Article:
-- Marge Simpson --
I wasn't too happy that the hospital scheduled my test for today. Friday the thirteenth? The doctor's office (I thought) said it was a CT scan with contrast. I had to go by that because I couldn't read the doctor's handwriting. Actually, it was an IVP (x-rays with contrast [http://en.wikipedia.org/wiki/Intravenous_pyelogram]). Odd, because IVP is becoming obsolete. CT scans are more detailed. Sigh.
So, at 4 pm yesterday I drank 10 oz of magnesium citrate, which is supposed to clean out the bowel. That wasn't too bad, because there wasn't much in there. But I did lose a lot of fluid, right up until about 8 am. And I wasn't allowed to eat or drink anything after midnight. Not even water. By 9 am, even when my hands were hanging straight down, there were no veins visible. And I have thin skin.
Right. Let's take a lady who is hard to stick anyway, who has rolling thin-walled veins that blow out and shut down easily, with masses of nerves around them, thoroughly dehydrate her, then try to find a vein for an IV that will be handling a thick contrast solution, in a freezing cold room.
[-----------------phone just rang. They want me to come back for a CT scan while the contrast is still in there. Oh joy. Tell ya why later-------------------]
The x-ray stuff wasn't bad at all. One could even fall asleep, except for the frequent commands to hold your breath. Then it was time for the contrast. They brought in a guy who "does all the contrast IVs, he's done it all". I told him about the burning nerve pain, the rolling, the blowing out, the going flat, the spasms, and that the hand works better.
He blew out a vein in the right hand. Then he blew out a vein in the left arm. Then he simply TOUCHED a spot on my left arm with his FINGER, and the spot turned red and swelled up. He said he wasn't allowed to try more, and would have to call a nurse. The nurse blew out a vein in the left hand, then one in the left forearm, then one in the right hand. And every single one of them hurt like fire. The nurse called a doctor. I don't know what kind of doctor he was, but he examined my hands and arms with a tourniquet here and there and everywhere, and settled on a spot on the back of my right forearm, an inch north of bump of the wristbone. It hurt like hell, but it didn't blow out. (I actually said "Oh shit! Don't stop! Keep going! Oh shit!", and I don't say that word in public. When I was finally allowed to stand at the end, I discovered that my ears had filled with tears, that then ran down my neck.)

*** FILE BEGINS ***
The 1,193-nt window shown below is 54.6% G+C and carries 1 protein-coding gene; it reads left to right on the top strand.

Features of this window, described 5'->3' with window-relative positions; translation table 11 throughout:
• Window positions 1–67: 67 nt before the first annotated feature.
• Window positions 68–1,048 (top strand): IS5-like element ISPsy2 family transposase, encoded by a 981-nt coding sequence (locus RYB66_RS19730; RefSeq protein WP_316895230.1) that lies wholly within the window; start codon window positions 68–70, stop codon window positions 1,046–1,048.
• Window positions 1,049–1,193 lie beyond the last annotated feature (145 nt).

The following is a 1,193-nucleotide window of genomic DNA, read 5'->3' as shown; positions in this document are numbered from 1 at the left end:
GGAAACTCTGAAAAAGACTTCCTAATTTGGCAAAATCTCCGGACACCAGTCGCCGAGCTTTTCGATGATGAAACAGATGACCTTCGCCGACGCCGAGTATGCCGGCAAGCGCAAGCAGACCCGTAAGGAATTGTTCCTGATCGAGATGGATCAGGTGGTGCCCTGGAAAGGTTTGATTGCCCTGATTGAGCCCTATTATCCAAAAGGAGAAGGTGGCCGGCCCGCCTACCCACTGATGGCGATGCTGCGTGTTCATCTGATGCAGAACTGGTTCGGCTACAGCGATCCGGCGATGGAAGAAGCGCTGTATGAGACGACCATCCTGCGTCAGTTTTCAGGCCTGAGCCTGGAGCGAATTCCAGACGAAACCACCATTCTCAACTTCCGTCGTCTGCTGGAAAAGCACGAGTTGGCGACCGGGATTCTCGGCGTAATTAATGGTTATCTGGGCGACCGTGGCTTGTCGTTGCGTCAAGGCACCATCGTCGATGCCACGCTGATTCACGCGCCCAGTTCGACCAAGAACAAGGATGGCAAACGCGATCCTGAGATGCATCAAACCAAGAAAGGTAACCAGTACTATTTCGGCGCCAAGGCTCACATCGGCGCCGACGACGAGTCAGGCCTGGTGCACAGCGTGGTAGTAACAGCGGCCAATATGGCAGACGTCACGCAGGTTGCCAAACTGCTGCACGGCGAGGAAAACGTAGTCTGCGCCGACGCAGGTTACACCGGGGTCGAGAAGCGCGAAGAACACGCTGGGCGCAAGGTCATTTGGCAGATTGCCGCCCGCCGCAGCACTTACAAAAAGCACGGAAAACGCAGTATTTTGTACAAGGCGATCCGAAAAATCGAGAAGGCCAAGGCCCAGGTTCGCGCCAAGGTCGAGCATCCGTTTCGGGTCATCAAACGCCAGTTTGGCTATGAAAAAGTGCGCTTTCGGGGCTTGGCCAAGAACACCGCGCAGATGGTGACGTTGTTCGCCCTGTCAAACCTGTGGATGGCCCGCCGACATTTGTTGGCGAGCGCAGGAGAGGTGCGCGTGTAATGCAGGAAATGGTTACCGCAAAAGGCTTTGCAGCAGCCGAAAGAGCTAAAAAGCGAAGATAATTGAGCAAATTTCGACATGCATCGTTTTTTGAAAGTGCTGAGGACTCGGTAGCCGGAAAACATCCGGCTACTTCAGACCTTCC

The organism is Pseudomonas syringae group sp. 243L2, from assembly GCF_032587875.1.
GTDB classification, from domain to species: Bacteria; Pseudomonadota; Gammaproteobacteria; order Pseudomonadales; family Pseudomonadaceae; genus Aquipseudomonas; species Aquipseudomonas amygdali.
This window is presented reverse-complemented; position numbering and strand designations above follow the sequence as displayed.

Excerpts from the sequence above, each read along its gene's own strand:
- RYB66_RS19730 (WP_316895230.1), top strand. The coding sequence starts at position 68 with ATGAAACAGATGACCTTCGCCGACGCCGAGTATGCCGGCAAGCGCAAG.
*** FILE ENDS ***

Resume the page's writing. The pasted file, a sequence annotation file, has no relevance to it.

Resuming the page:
After the contrast is in, they usually remove the IV then. I asked them to leave it in until we were absolutely sure we were all done, just in case. Like maybe if I reacted to the dye or something. Everyone agreed that was a very good idea.
They said the contrast would feel warm as it spread, but it felt cold to me. I started trembling, and it got so bad I was shaking violently from head to toe. It didn't affect the x-rays, though, because when they said to hold my breath, for those few seconds the trembling stopped. I asked if the trembling was from the contrast, and they said probably not, but maybe. More likely it was that the room was so cold, so they covered me in two blankets. When it didn't stop, they decided it was most likely a nervous reaction to the IV trauma I'd just gone through.
Two and a half hours and we were done. The radiologist asked if I could get copies of the actual films from my last CT and x-rays (two weeks ago, without contrast) so he could compare. So I drove to the other place, and sat in their waiting room for 45 minutes while they something-or-othered, got the films and a copy of the CD, and took them back to the hospital. (Yeah, I want them back.)
I've been drinking a lot of water now to flush the contrast solution out of my system.
At 5:07 pm (I'd been told the radiologist went home at 5 pm), I got a call from the hospital. The radiologist would like me to come back in immediately for a CT scan, before the contrast washes out. Why? Because on the IVP he can't see the second ureter coming out of the left kidney, that the prior CT and x-rays say is there. The two ureters join somewhere before the bladder (they think) and they need to know where.
Duh. I could have told them that. The big stone is blocking that ureter, so the contrast never entered that ureter, and therefore it doesn't show.
You know what that means? The IVP was useless. The IV was unnecessary. And if that's what they were looking for, where the ureters joined, anyone with half a brain should have known that they wouldn't have found out this way.
I went back. The CT was quick and painless.
I am pissed.
(Um, literally pissed, actually. I've been drinking enormous quantities of water since about 1 pm to flush the contrast. Normally, if I drink 8 oz of water, within 20 minutes I piddle almost 8 oz of water. I was so dehydrated that I drank 40 oz of water before piddling, and then it was only about 6 oz. It's getting better now. I wish I had weighed me this morning. Then I'd know exactly how dry I was.)
I am also left with a nagging thought. I have to flush out all the contrast, becuse if it's left in the urinary tract, it can contribute to kidney failure. What about that blocked collection chamber? How would it get flushed out of there?
Oh, and since this last CT was not ordered by my doctor, will my insurance pay for it?